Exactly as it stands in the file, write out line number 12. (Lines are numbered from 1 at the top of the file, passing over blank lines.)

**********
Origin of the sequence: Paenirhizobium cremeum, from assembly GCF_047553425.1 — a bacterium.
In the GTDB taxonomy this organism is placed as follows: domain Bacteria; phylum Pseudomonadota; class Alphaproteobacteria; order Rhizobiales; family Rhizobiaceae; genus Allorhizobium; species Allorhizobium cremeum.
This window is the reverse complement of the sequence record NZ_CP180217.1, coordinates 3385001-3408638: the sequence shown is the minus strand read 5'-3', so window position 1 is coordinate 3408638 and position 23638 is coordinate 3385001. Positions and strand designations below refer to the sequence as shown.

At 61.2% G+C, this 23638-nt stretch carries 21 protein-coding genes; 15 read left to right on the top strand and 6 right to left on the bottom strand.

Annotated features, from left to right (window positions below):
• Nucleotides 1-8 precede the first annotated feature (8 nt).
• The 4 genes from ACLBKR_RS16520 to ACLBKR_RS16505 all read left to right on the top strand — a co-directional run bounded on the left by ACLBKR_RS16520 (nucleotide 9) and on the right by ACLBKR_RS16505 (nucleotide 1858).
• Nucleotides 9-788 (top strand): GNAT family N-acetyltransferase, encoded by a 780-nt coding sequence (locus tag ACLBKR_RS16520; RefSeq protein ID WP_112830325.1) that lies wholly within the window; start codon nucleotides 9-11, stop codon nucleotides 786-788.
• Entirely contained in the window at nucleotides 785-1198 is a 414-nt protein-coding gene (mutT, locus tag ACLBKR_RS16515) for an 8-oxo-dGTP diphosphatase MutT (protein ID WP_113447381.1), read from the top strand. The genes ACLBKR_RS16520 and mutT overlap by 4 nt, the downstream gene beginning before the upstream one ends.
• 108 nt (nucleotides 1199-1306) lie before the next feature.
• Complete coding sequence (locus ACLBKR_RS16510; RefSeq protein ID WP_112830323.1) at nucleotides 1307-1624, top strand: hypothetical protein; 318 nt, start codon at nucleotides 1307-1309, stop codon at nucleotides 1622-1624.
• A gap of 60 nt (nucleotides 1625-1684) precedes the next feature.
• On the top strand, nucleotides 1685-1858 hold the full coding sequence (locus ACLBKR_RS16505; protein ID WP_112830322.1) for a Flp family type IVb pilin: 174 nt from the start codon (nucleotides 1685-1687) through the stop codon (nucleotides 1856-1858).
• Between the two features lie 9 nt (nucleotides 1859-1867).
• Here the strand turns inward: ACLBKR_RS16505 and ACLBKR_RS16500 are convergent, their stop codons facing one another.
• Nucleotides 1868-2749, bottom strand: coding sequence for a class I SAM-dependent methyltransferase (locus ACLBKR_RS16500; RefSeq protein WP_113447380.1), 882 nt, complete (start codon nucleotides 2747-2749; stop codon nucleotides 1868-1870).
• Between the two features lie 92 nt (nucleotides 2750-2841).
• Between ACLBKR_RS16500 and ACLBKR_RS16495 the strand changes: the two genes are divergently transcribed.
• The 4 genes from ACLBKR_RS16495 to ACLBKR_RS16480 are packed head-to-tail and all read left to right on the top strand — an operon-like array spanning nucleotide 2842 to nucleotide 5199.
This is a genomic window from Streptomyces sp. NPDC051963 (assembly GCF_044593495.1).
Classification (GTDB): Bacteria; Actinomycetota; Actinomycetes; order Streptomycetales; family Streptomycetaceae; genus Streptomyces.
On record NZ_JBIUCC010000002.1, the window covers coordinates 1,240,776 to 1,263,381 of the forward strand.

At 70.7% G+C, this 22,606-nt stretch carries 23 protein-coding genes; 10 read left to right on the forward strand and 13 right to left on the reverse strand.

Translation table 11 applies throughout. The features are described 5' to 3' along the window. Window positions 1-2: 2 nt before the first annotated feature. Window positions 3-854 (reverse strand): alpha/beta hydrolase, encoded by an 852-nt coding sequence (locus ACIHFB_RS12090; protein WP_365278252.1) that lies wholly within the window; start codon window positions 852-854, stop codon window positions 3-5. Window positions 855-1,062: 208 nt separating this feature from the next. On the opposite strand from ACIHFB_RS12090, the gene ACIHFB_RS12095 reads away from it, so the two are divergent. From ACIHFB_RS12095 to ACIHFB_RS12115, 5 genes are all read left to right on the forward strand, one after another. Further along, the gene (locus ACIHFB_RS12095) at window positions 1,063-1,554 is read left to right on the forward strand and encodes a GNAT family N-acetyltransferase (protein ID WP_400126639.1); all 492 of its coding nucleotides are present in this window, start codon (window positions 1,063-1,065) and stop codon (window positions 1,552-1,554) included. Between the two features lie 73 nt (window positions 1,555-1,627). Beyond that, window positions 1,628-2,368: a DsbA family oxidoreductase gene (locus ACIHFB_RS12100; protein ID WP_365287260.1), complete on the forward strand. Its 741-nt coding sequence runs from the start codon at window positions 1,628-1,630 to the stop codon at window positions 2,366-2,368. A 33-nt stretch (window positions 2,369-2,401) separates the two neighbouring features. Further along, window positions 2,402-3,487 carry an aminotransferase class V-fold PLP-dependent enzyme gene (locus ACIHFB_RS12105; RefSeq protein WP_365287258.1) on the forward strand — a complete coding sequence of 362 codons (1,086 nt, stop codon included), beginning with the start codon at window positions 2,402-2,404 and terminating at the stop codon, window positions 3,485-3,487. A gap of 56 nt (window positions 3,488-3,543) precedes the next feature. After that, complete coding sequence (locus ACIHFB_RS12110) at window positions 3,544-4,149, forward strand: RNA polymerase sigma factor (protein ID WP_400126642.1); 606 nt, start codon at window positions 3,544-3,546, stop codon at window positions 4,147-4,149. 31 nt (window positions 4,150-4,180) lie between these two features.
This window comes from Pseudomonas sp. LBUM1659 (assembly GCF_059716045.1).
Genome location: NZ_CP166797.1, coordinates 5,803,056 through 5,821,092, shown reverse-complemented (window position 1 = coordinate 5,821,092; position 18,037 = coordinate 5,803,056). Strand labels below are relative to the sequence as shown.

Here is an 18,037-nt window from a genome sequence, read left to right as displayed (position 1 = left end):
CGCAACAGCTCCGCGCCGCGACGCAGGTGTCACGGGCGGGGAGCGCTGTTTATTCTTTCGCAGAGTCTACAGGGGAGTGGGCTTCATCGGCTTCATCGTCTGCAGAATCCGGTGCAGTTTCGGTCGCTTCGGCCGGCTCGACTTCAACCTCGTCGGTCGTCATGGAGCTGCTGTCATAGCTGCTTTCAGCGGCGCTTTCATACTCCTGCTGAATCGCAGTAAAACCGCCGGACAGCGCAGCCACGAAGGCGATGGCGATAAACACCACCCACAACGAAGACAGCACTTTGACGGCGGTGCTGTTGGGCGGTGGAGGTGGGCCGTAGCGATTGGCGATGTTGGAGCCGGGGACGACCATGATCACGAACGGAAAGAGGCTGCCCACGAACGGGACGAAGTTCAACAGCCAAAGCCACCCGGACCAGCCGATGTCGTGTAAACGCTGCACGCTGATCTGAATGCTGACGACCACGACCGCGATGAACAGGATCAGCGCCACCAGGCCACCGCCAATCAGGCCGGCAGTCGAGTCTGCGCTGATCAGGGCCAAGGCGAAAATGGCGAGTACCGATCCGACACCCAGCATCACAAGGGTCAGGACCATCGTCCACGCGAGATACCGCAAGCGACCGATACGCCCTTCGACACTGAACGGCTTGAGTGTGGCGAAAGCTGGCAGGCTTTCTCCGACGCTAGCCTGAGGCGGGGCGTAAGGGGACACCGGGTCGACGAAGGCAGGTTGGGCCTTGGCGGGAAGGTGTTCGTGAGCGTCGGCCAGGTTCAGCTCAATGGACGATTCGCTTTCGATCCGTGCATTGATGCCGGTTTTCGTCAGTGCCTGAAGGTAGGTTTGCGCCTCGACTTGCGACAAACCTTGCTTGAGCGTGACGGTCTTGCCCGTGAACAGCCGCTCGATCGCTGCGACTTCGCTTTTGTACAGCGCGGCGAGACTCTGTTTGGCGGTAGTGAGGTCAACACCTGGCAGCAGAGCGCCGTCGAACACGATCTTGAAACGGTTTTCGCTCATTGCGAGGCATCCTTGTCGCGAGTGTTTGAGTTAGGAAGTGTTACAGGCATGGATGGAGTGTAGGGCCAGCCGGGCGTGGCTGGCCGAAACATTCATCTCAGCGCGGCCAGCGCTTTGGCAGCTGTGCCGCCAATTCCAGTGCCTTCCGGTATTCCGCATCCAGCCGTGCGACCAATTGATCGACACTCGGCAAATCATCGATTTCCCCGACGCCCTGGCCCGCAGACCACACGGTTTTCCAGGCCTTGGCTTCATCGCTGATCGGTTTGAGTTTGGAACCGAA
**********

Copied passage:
• A gap of 60 nt (nucleotides 1625-1684) precedes the next feature.